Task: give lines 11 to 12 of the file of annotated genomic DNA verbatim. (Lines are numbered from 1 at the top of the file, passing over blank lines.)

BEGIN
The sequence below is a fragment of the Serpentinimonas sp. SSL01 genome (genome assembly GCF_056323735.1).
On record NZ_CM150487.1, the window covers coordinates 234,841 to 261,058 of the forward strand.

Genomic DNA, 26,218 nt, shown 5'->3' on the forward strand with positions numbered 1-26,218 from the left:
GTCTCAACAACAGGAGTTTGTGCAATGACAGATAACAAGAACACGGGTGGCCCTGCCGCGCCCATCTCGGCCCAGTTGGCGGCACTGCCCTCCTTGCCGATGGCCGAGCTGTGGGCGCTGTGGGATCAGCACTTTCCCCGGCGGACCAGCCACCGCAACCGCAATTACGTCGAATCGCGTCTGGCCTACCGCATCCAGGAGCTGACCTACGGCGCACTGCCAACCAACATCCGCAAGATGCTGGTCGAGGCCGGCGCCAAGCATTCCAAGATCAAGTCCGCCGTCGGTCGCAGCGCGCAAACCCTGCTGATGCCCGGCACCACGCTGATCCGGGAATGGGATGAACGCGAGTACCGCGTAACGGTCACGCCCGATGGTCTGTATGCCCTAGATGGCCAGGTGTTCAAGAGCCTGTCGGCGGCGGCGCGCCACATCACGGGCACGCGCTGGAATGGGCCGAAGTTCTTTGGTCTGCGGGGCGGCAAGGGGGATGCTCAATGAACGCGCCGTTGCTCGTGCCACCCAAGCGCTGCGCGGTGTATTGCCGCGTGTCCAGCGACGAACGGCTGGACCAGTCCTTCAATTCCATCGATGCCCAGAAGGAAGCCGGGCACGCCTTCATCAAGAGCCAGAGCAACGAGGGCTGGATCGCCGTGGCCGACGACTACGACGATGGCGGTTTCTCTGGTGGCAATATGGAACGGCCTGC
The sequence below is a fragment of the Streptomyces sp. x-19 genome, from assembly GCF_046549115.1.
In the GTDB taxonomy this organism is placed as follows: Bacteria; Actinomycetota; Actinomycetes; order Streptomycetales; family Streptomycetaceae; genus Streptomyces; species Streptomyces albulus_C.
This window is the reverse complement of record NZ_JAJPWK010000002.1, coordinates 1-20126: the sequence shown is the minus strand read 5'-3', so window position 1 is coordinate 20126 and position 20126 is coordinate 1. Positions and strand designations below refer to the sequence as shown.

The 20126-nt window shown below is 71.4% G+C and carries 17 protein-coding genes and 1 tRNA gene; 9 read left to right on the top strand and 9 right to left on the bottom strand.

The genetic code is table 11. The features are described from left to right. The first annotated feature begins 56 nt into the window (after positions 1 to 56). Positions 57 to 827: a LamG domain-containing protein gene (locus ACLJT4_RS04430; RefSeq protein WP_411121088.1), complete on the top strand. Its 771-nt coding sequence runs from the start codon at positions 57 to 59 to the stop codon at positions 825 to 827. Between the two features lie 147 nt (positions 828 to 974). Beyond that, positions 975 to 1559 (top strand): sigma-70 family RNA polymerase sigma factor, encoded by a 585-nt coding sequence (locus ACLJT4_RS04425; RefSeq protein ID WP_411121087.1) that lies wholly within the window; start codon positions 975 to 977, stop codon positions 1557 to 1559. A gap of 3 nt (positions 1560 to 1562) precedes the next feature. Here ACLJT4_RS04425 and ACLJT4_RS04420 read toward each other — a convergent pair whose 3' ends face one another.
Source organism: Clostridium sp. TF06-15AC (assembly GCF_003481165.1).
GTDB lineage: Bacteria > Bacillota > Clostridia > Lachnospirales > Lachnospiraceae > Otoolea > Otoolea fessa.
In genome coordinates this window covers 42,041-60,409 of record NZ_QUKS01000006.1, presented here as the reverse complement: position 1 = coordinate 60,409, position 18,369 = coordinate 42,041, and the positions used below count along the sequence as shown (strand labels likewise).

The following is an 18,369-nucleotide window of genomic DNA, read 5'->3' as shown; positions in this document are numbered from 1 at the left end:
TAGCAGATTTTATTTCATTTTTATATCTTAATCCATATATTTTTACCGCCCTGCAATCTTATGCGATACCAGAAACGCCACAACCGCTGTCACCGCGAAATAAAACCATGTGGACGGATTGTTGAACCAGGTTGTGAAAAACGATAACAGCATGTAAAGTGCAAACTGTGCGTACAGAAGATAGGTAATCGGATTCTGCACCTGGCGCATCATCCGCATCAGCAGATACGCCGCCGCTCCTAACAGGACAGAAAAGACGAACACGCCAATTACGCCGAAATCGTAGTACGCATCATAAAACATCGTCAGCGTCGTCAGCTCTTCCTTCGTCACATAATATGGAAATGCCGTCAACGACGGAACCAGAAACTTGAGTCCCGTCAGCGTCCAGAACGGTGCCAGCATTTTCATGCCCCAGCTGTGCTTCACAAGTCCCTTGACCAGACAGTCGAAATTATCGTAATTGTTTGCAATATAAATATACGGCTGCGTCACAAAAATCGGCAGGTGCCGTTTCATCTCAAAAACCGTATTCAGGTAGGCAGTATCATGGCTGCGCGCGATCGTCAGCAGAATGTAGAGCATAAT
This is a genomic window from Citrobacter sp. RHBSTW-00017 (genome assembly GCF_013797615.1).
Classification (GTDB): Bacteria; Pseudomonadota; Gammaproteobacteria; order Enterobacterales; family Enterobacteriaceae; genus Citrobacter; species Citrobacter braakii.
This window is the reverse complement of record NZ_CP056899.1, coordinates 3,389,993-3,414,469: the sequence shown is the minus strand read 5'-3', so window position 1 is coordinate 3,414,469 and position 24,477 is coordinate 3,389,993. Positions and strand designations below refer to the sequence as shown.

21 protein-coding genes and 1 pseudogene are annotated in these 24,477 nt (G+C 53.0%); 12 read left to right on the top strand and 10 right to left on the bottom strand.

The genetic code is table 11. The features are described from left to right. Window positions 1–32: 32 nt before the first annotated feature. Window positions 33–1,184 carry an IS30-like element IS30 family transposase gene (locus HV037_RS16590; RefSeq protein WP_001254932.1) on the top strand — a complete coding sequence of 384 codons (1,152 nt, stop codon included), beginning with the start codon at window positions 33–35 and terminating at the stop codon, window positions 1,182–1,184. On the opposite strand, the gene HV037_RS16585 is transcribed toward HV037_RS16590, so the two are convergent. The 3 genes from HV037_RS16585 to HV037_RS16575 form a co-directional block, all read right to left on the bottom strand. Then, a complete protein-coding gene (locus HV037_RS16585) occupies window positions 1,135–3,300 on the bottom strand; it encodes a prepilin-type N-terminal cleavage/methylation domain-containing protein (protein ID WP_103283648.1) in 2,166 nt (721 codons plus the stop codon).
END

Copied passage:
GTDB lineage: Bacteria > Bacillota > Clostridia > Lachnospirales > Lachnospiraceae > Otoolea > Otoolea fessa.
In genome coordinates this window covers 42,041-60,409 of record NZ_QUKS01000006.1, presented here as the reverse complement: position 1 = coordinate 60,409, position 18,369 = coordinate 42,041, and the positions used below count along the sequence as shown (strand labels likewise).